Managed Code Browser Extensions

I love the .NET Framework. I’ve been programming in C# since 2001, I spent much of my free time for a decade building Fiddler on .NET, and I now code in C# for a living. .NET provides a fantastic, highly-productive platform suitable for building a huge range of tools and applications, and as it grows in power and performance, its scope has only grown.

However, there’s one task for which .NET code isn’t suitable: building in-process browser extensions like Toolbars, BHOs, Pluggable Protocols, and ActiveX controls. These COM-based extensibility mechanisms were exposed long before the .NET Framework, and while .NET offers powerful interop with COM, it’s not an appropriate technology to implement browser extensions.

.NET-based browser extensions are responsible for significant performance and reliability problems in the browser. Even now that the .NET Framework version 4 resolved the side-by-side versioning problem, Raymond Chen notes that in-process browser & shell extensions shouldn’t be written in managed code. The Issues Specific to the .NET Framework section of the Guidance for Implementing In-Process Extensions MSDN article explains this topic in further detail.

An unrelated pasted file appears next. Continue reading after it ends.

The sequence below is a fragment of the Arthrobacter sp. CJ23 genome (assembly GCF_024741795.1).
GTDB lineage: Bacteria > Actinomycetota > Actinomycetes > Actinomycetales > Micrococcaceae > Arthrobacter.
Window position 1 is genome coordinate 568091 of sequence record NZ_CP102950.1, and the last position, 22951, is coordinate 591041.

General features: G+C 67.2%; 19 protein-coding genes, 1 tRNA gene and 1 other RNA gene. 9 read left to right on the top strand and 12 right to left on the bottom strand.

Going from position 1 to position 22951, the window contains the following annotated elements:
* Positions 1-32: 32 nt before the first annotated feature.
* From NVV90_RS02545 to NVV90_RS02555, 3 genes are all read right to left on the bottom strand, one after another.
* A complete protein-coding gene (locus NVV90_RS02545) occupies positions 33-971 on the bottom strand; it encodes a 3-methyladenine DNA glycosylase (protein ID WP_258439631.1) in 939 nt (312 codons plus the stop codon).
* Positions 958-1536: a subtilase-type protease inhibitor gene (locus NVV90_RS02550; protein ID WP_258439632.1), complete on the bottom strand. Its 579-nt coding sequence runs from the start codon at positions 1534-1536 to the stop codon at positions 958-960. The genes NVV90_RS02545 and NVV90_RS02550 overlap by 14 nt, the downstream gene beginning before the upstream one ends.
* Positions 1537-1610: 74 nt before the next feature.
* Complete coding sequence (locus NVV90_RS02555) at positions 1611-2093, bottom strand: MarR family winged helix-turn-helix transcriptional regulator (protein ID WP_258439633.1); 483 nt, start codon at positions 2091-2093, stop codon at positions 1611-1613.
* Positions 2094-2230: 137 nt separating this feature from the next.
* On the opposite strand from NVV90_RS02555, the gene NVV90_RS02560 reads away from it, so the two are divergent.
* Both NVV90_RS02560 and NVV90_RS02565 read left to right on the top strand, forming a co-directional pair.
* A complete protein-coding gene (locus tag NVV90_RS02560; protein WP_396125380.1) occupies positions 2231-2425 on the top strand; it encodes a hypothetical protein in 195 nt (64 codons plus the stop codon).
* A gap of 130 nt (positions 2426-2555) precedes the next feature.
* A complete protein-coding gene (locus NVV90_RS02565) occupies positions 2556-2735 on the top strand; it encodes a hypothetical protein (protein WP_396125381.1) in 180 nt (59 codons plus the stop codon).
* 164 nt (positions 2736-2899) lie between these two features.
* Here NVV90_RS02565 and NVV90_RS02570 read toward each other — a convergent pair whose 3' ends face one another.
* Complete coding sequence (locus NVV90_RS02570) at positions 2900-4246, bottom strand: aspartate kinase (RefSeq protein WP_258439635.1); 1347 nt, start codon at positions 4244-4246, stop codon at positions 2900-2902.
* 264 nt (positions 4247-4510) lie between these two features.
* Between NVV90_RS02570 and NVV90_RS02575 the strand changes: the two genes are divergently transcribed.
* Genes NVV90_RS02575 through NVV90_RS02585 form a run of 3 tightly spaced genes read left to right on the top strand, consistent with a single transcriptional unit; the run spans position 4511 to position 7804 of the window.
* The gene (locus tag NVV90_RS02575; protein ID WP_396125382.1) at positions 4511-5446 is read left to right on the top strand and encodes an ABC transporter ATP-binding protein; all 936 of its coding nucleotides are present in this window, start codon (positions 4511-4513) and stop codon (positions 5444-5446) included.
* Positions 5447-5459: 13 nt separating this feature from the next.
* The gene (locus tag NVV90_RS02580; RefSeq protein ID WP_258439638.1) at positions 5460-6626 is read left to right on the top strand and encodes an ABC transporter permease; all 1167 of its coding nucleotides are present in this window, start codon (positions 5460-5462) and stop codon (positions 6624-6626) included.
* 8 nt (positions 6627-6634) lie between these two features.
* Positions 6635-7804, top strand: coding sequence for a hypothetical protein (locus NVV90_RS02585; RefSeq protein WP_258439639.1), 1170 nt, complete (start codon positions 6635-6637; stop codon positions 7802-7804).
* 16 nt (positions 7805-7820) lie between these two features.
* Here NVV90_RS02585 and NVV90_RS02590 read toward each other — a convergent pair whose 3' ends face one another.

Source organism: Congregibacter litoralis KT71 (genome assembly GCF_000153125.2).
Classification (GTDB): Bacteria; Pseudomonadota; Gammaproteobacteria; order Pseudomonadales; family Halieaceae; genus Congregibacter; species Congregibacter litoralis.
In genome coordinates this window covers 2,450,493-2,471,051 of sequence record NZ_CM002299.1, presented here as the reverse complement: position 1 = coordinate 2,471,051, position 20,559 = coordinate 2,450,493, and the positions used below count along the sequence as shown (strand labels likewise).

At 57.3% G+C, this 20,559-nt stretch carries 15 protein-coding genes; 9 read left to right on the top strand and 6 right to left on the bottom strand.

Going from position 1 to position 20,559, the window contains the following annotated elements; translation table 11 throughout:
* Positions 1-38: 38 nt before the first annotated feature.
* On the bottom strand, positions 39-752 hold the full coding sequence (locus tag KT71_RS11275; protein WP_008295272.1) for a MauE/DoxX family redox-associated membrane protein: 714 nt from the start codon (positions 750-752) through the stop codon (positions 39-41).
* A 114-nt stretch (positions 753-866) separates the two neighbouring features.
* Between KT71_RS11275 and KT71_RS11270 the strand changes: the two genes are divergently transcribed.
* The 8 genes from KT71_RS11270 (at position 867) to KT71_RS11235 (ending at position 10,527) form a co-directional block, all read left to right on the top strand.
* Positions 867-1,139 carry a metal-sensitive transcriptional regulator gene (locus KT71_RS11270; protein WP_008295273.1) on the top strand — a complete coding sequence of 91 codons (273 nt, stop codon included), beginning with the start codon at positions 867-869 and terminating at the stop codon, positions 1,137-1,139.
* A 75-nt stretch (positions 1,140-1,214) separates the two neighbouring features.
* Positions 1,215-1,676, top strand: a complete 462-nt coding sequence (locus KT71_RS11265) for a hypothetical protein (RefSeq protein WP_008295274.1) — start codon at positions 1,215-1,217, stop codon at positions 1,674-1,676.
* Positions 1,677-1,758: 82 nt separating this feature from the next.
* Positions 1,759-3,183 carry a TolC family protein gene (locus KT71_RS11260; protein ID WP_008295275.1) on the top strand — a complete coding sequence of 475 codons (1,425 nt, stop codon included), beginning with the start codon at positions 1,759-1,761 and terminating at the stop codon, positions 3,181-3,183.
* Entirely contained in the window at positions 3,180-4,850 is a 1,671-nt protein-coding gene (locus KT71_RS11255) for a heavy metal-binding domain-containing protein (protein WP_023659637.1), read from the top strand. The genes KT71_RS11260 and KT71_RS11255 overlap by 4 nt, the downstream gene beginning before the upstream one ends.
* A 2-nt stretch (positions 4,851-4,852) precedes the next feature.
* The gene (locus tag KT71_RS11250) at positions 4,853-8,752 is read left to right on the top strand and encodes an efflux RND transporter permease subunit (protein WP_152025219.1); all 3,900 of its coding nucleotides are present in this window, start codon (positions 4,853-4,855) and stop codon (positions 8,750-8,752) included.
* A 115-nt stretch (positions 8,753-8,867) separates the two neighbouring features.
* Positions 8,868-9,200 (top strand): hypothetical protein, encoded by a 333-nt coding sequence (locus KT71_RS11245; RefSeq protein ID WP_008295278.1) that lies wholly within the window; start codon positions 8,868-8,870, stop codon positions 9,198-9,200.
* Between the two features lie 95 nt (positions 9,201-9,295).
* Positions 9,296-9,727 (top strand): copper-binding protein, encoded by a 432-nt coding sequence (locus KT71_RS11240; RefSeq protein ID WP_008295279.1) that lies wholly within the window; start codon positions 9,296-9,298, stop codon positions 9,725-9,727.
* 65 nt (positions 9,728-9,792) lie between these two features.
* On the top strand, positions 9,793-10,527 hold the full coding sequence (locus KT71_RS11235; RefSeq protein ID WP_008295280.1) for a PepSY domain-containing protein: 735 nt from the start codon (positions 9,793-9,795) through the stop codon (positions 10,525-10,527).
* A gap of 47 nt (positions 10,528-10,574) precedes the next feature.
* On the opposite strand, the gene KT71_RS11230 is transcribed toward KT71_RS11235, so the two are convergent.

Of the extension types, Toolbars and BHOs are the most problematic, as they are automatically loaded by every tab upon startup and often perform processing on every page load. The performance impact of such extensions can severely hurt the overall performance of the browser. Managed Pluggable Protocols and ActiveX controls are somewhat less problematic, as they’re only loaded when invoked by web content, but such usage should still be avoided.

Obviously, .NET remains a great choice for out-of-process interaction with browsers (e.g. like Fiddler or applications invoked by Application Protocol url schemes). If necessary, you could even use .NET to do most of the heavy lifting for your BHO or toolbar—just do so by writing a native-code COM extension (using C++, Delphi, etc) that itself uses RPC/named pipes/etc to marshal data to the out-of-process .NET code. That way, the only code running in-process with the browser is native and you avoid loading the framework into the browser process.

Over the years, IE has increased the restrictions and hurdles placed on binary browser extensions, going so far as to block them entirely in the Immersive/Metro mode of the browser. If there’s a new extension model in a future version of IE, I expect it will be based on JavaScript. But who knows, perhaps one day we’ll see a safe, fast, and stable way to build add-ons in managed code that is automatically executed out-of-process.

-Eric Lawrence